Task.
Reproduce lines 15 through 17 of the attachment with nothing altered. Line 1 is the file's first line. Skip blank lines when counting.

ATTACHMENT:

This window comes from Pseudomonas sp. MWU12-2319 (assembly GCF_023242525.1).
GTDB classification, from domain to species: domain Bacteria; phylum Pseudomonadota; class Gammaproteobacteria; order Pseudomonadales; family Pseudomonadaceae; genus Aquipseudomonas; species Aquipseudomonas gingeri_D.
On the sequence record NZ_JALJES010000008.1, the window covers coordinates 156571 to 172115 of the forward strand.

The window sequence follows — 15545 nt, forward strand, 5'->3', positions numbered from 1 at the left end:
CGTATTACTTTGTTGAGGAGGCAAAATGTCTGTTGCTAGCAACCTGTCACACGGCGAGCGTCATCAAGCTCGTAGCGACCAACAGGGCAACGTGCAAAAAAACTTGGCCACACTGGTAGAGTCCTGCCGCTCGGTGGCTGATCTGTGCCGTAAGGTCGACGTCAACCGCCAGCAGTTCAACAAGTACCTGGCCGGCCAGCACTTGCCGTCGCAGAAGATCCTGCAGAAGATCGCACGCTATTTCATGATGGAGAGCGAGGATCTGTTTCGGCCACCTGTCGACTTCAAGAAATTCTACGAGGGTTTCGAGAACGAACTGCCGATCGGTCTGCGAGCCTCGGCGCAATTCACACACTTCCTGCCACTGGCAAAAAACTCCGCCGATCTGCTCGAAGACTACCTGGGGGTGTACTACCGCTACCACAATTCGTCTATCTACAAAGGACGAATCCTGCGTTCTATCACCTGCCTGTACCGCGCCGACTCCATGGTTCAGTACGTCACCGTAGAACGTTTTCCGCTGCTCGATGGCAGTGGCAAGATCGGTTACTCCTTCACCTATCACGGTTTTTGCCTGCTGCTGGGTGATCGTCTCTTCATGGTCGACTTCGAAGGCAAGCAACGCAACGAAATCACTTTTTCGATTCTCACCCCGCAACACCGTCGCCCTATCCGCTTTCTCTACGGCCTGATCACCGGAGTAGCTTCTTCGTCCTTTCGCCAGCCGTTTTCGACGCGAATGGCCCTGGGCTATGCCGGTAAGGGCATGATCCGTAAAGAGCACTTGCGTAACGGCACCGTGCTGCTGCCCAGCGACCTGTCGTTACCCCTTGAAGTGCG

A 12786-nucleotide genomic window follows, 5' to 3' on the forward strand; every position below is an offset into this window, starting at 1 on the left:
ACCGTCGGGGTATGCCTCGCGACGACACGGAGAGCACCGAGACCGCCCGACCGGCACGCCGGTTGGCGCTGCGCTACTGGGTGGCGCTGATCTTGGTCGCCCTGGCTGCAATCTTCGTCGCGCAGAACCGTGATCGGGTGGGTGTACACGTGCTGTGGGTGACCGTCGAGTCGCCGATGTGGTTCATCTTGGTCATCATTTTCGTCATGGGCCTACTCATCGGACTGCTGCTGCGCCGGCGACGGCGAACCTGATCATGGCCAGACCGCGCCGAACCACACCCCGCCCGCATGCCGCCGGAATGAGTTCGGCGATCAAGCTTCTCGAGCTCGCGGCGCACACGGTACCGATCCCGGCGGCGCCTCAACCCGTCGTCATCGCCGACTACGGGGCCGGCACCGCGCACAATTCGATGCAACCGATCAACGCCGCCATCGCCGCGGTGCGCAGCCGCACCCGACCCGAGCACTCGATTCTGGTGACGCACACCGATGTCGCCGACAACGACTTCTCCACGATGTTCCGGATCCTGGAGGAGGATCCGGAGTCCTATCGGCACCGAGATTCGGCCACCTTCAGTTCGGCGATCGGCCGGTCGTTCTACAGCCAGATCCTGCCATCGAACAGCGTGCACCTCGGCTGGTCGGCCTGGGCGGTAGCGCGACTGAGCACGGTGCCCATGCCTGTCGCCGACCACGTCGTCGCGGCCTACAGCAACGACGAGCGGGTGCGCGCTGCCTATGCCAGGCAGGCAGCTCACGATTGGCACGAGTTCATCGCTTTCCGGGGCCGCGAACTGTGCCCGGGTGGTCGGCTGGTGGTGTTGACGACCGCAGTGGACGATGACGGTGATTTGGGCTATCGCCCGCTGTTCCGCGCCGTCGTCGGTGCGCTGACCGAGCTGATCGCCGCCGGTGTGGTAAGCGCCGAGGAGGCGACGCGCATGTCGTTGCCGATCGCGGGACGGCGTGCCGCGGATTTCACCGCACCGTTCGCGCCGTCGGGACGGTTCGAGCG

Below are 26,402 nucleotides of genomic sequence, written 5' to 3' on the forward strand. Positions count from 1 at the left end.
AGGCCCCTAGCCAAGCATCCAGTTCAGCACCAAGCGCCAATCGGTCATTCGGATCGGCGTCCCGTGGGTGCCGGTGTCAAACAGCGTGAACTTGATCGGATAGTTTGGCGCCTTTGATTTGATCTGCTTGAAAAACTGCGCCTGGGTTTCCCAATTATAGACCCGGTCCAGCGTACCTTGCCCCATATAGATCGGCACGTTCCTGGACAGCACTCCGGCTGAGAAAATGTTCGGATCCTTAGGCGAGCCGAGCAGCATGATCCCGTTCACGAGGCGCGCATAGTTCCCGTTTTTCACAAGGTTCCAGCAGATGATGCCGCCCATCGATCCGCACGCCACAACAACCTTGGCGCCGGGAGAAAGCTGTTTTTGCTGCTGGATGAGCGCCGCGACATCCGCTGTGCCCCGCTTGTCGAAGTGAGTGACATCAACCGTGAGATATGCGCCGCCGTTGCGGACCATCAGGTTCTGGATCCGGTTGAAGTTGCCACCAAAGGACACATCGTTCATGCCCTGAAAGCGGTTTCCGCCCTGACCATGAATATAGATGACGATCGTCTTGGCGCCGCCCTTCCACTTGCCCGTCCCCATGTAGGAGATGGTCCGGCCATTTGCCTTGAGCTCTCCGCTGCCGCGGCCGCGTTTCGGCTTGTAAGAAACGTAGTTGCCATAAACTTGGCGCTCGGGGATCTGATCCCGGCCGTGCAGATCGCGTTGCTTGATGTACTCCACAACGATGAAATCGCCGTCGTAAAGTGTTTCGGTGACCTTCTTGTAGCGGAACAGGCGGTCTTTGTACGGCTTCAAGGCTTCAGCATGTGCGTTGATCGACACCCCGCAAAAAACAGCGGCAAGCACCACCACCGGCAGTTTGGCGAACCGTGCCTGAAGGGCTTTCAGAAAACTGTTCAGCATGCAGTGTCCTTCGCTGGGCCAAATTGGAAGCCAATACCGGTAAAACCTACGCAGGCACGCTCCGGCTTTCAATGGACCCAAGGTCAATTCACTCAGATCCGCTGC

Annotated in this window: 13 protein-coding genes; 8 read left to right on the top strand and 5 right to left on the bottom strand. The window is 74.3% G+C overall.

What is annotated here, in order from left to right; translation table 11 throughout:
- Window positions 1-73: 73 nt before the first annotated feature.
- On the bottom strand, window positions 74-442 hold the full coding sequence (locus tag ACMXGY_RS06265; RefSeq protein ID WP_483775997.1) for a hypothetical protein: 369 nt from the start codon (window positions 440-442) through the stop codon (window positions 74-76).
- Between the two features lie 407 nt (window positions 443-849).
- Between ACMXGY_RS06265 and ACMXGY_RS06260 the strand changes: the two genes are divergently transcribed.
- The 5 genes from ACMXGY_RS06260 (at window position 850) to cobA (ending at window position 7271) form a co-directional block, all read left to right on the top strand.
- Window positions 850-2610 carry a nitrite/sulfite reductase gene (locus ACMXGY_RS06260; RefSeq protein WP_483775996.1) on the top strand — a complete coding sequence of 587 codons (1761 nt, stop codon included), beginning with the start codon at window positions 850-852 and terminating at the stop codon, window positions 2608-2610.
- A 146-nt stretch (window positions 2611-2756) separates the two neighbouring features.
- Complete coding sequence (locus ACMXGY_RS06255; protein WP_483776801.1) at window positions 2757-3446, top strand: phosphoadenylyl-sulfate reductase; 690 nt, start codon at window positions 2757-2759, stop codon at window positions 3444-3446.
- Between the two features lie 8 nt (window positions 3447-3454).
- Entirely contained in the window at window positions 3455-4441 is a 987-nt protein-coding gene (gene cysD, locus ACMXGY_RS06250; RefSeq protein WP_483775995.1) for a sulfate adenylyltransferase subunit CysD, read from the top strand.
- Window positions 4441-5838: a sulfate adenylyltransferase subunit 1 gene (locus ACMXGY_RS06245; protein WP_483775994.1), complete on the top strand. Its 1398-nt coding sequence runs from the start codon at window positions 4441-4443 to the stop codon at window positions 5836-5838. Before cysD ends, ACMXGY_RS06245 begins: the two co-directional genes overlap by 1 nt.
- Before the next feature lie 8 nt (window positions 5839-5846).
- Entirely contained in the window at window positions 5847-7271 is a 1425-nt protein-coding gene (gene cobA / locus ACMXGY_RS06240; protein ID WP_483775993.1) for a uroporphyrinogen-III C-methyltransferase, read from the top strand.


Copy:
- Between ACMXGY_RS06265 and ACMXGY_RS06260 the strand changes: the two genes are divergently transcribed.
- The 5 genes from ACMXGY_RS06260 (at window position 850) to cobA (ending at window position 7271) form a co-directional block, all read left to right on the top strand.
- Window positions 850-2610 carry a nitrite/sulfite reductase gene (locus ACMXGY_RS06260; RefSeq protein WP_483775996.1) on the top strand — a complete coding sequence of 587 codons (1761 nt, stop codon included), beginning with the start codon at window positions 850-852 and terminating at the stop codon, window positions 2608-2610.